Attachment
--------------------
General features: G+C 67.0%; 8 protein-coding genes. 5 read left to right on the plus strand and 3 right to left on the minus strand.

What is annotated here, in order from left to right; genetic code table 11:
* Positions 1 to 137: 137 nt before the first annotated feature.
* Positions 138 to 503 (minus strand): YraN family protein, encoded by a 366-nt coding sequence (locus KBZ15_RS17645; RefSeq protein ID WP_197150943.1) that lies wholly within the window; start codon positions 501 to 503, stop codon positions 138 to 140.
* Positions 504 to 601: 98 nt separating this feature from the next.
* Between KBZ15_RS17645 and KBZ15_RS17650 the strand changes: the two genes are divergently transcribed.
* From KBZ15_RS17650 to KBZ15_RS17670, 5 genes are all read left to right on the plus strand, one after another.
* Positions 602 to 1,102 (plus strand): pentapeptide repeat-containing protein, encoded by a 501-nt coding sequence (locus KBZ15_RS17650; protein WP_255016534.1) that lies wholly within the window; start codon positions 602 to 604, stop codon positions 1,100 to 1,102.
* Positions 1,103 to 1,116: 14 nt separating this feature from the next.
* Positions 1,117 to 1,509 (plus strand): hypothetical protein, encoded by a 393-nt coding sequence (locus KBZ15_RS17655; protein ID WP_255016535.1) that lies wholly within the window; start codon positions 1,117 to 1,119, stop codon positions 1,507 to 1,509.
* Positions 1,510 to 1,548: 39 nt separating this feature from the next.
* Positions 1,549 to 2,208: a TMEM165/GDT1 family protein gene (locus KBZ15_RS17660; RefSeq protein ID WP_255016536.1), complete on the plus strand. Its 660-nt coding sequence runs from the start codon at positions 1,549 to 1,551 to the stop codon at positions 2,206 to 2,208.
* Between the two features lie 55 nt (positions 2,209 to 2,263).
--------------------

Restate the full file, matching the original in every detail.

General features: G+C 67.0%; 8 protein-coding genes. 5 read left to right on the plus strand and 3 right to left on the minus strand.

What is annotated here, in order from left to right; genetic code table 11:
* Positions 1 to 137: 137 nt before the first annotated feature.
* Positions 138 to 503 (minus strand): YraN family protein, encoded by a 366-nt coding sequence (locus KBZ15_RS17645; RefSeq protein ID WP_197150943.1) that lies wholly within the window; start codon positions 501 to 503, stop codon positions 138 to 140.
* Positions 504 to 601: 98 nt separating this feature from the next.
* Between KBZ15_RS17645 and KBZ15_RS17650 the strand changes: the two genes are divergently transcribed.
* From KBZ15_RS17650 to KBZ15_RS17670, 5 genes are all read left to right on the plus strand, one after another.
* Positions 602 to 1,102 (plus strand): pentapeptide repeat-containing protein, encoded by a 501-nt coding sequence (locus KBZ15_RS17650; protein WP_255016534.1) that lies wholly within the window; start codon positions 602 to 604, stop codon positions 1,100 to 1,102.
* Positions 1,103 to 1,116: 14 nt separating this feature from the next.
* Positions 1,117 to 1,509 (plus strand): hypothetical protein, encoded by a 393-nt coding sequence (locus KBZ15_RS17655; protein ID WP_255016535.1) that lies wholly within the window; start codon positions 1,117 to 1,119, stop codon positions 1,507 to 1,509.
* Positions 1,510 to 1,548: 39 nt separating this feature from the next.
* Positions 1,549 to 2,208: a TMEM165/GDT1 family protein gene (locus KBZ15_RS17660; RefSeq protein ID WP_255016536.1), complete on the plus strand. Its 660-nt coding sequence runs from the start codon at positions 1,549 to 1,551 to the stop codon at positions 2,206 to 2,208.
* Between the two features lie 55 nt (positions 2,209 to 2,263).